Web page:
Like many people I have my fair share of lists, goals, and promises that have accumulated over the years. For example, how many of us have started out with fitness goals in January that fizzled before the spring flowers even had a chance to bloom? It’s all right. You don’t have to raise your hand. That was totally rhetorical. I don’t know how many times I have set out to perfect my foreign language skills and at the end of the year still find myself on the “Yo quiero Taco Bell” level of Spanish. I have books and movie scripts that I have started writing. Documentary ideas on which I have started research.
Goals and resolutions are a part of our nature. Unfortunately, resisting the discipline that is required to successfully meet our goals is also part of our nature.
I remember spending one pre-teen summer trying to “beat” Super Mario Bros. 3. This was before the convenience of finding official video game walkthroughs online that provide an outline of all the levels, bosses and special items. We didn’t have it that easy. You played the same levels over and over and over again until you were able to pass them. Sometimes I would call a friend and we would play simultaneously over the telephone, coaching each other through the difficult portions. I would play a few hours, go eat lunch, watch a little tv, go outside, and then return to try again. I’d walk away and play another game, but eventually would go back to it. I was DETERMINED to beat that game before I went back to school. And what reward did I have to look forward to? Good old fashioned bragging rights. No medal. No money. Just the ability to boast in truth that I had made it to the end. I had accomplished my goal.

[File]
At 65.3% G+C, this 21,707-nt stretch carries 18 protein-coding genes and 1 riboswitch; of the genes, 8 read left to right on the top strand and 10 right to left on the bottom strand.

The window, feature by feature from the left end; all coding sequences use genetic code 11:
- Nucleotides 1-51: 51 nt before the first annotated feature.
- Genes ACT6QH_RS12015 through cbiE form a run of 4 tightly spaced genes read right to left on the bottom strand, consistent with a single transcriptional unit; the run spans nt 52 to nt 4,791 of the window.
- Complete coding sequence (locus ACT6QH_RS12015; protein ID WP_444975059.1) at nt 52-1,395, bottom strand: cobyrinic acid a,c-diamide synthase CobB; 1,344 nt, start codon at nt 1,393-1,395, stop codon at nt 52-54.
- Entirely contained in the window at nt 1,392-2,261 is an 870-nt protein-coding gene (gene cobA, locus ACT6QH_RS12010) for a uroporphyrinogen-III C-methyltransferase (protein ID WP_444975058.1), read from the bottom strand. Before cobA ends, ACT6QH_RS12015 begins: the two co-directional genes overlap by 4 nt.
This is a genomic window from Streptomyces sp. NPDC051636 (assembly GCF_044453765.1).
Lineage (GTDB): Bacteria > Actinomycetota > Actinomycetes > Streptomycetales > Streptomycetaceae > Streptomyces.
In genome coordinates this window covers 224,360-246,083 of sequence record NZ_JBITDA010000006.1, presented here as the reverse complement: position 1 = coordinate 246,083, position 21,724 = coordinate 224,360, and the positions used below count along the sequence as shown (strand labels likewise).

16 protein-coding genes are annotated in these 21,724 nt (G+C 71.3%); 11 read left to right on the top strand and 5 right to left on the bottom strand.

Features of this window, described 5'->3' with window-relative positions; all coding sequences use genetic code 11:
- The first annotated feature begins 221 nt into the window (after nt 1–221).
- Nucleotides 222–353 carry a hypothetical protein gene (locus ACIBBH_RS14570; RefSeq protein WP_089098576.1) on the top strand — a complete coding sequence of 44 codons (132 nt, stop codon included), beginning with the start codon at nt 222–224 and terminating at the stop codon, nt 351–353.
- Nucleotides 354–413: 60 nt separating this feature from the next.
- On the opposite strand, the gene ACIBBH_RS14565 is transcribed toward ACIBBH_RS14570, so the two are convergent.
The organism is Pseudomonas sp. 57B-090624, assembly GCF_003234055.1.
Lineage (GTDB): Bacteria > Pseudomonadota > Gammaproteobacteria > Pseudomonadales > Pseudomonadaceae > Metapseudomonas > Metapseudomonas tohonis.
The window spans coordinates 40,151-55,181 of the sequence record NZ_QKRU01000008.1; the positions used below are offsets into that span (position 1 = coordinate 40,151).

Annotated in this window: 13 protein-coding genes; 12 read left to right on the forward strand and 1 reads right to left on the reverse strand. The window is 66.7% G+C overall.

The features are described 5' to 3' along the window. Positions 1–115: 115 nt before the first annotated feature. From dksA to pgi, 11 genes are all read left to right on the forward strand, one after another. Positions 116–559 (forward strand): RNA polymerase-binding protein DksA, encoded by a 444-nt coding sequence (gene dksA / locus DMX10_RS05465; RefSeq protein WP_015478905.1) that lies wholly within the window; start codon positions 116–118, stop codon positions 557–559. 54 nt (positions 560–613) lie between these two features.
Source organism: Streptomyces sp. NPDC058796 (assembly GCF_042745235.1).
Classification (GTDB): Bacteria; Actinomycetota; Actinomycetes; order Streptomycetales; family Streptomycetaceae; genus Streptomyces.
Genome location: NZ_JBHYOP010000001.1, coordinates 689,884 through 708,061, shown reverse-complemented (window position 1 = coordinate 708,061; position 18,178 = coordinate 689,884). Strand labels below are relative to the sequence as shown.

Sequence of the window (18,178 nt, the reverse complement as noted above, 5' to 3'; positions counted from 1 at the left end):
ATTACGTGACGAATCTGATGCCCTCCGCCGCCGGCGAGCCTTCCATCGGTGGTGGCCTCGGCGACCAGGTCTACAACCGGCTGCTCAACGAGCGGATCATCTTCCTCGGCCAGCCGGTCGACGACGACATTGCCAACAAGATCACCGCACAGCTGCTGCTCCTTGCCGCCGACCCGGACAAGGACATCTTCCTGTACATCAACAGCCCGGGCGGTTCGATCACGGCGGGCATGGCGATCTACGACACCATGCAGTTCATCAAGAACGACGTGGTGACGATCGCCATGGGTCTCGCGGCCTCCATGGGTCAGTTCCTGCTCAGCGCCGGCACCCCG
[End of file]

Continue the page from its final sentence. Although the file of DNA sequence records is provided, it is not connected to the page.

My pre-pubescent summertime goal was not an easy task to achieve. Hours of staring at a 13″ tv screen, hands gripping the controller while my fingers sometimes feverishly pressed those red “A” and “B” buttons took a toll on my body. I died…well, Mario died over and over again. Every time I failed to successfully defeat a boss I was given another chance to start over.
Isn’t that how we sometimes view the new year? Towards the end of the year we begin to take inventory of the things we didn’t accomplish during the current year and hope to accomplish the next year. We shake our heads at the new running shoes we purchased – 6 months ago – or cringe at the savings account that was supposed to have X amount of dollars in it by now. We look at January as the do-over.
The last few years for me have been mixed with challenges, failures, triumphs and fulfillment. There have been a number of goals that have remained on my list year after year with little or no progress while other goals saw baby steps lead to giant leaps. And yet there is so much more to do.
So as we approach the much lauded 1.1.11 let it not only be the beginning of a new year of possibilities but a year to finish those things we have already started, a year to walk out those things that God has already talked to us about or confirmed.
“And I am certain that God, who began the good work within you, will continue his work until it is finally finished on the day when Christ Jesus returns.” Philippians 1:6
As God the Father Himself is the ultimate finisher, we being made in His image and likeness and by the power of the Holy Spirit can also finish what we started.